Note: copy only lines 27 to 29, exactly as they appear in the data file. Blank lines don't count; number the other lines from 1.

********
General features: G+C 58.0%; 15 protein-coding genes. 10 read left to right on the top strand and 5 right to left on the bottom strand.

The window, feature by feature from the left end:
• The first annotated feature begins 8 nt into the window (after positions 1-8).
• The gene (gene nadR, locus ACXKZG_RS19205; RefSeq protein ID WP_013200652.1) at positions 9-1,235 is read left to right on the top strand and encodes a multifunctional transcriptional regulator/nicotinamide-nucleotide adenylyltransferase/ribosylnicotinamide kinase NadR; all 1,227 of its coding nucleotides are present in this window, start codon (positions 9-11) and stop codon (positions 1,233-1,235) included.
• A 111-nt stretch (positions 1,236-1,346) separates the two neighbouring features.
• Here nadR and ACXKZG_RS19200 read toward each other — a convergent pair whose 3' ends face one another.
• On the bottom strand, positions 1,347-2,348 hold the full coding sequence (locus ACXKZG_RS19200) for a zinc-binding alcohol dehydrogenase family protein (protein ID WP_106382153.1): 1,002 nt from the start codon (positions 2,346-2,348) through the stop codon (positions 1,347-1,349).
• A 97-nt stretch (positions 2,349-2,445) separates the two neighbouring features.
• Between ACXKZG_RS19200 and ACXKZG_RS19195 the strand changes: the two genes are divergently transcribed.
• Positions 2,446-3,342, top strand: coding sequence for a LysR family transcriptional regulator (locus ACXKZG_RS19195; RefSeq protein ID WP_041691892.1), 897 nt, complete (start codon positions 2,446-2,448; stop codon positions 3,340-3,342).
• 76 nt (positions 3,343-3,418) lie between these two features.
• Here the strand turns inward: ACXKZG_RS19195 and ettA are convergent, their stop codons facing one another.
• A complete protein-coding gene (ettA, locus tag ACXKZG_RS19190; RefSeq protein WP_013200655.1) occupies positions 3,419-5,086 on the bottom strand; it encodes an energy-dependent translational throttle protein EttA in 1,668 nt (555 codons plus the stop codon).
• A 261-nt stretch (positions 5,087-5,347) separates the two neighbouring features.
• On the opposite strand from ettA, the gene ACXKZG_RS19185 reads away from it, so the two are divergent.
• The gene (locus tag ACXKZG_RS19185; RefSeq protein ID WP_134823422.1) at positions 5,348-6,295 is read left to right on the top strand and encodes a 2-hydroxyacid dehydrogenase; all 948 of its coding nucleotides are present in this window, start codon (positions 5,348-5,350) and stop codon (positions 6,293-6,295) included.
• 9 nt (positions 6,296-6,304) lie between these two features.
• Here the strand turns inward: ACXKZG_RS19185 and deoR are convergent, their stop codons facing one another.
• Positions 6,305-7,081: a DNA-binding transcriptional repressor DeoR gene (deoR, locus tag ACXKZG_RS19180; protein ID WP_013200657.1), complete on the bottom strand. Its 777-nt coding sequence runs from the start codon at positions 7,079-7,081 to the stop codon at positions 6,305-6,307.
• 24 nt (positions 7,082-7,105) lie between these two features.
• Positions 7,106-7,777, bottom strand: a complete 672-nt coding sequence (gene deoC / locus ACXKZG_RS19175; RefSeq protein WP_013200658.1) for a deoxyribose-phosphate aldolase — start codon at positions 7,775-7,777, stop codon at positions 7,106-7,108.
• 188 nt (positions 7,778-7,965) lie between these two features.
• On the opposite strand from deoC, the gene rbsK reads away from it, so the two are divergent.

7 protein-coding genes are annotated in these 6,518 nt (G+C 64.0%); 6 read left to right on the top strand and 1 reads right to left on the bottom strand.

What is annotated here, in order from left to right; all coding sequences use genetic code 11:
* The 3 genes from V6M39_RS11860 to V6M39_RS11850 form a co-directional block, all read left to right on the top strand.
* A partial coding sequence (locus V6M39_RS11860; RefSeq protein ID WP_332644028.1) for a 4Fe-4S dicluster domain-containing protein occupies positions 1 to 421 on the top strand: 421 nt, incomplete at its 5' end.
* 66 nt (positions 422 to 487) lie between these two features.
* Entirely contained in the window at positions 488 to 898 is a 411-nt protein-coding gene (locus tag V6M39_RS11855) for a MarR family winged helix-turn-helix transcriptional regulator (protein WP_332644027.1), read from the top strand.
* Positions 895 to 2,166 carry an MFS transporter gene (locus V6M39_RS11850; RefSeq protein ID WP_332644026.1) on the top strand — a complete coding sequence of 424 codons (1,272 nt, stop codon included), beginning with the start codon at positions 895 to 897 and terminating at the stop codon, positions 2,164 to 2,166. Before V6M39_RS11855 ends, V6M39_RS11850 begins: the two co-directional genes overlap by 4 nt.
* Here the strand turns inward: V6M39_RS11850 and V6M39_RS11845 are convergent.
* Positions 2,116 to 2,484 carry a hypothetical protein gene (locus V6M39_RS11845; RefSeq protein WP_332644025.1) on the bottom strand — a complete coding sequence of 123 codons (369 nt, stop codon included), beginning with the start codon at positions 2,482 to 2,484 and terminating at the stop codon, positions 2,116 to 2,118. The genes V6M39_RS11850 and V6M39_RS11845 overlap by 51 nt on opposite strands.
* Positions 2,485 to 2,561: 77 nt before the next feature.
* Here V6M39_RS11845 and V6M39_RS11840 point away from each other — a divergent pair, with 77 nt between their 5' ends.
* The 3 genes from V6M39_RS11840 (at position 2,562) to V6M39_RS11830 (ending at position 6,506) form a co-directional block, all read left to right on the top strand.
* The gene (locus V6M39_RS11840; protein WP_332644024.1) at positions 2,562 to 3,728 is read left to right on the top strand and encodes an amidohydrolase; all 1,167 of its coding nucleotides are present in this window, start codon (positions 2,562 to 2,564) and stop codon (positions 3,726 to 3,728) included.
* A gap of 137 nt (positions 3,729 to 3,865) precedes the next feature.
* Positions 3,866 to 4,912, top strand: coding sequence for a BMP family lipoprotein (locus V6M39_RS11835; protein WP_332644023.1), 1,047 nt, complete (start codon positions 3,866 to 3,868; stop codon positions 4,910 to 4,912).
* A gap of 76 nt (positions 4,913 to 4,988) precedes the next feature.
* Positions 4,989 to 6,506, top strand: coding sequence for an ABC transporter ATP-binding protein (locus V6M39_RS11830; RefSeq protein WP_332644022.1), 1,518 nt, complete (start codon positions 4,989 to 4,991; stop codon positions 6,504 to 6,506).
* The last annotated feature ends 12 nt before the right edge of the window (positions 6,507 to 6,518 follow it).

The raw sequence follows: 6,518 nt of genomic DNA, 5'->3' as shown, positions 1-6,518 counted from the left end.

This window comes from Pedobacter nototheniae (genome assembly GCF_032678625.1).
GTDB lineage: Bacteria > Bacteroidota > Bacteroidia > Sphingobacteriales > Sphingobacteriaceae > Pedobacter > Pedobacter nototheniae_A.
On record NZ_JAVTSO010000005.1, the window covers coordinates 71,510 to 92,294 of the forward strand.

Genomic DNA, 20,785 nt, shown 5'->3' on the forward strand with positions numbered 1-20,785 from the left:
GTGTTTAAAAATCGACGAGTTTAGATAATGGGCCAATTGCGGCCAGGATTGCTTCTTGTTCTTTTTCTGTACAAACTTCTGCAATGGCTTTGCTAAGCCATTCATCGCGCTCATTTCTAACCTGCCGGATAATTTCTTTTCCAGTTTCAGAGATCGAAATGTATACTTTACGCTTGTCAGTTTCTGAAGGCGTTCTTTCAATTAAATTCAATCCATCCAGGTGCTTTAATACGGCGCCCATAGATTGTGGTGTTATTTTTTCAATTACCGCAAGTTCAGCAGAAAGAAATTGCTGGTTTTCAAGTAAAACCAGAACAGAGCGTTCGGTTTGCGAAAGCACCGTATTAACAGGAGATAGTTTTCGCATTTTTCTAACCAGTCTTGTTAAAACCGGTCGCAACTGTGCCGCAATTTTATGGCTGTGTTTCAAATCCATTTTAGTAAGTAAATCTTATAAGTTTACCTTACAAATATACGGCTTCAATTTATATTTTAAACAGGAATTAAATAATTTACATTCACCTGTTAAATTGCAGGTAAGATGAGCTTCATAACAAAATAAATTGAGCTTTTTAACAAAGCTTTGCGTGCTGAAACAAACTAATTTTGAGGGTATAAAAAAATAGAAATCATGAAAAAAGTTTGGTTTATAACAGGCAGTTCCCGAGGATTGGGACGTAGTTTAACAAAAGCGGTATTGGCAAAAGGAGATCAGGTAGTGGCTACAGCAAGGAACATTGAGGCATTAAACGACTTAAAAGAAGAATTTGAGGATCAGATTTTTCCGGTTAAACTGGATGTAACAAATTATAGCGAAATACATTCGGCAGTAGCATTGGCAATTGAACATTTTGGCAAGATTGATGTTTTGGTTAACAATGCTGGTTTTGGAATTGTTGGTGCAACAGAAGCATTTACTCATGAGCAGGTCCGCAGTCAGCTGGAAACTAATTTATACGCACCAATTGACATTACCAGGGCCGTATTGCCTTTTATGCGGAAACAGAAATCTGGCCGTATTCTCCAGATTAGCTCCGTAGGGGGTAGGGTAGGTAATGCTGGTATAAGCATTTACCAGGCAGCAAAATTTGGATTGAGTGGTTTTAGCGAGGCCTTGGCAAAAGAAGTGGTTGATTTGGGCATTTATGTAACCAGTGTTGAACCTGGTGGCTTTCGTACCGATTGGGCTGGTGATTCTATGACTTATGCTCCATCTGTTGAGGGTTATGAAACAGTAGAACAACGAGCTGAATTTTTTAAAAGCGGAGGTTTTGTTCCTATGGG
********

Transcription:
* A partial coding sequence (locus V6M39_RS11860; RefSeq protein ID WP_332644028.1) for a 4Fe-4S dicluster domain-containing protein occupies positions 1 to 421 on the top strand: 421 nt, incomplete at its 5' end.
* 66 nt (positions 422 to 487) lie between these two features.
* Entirely contained in the window at positions 488 to 898 is a 411-nt protein-coding gene (locus tag V6M39_RS11855) for a MarR family winged helix-turn-helix transcriptional regulator (protein WP_332644027.1), read from the top strand.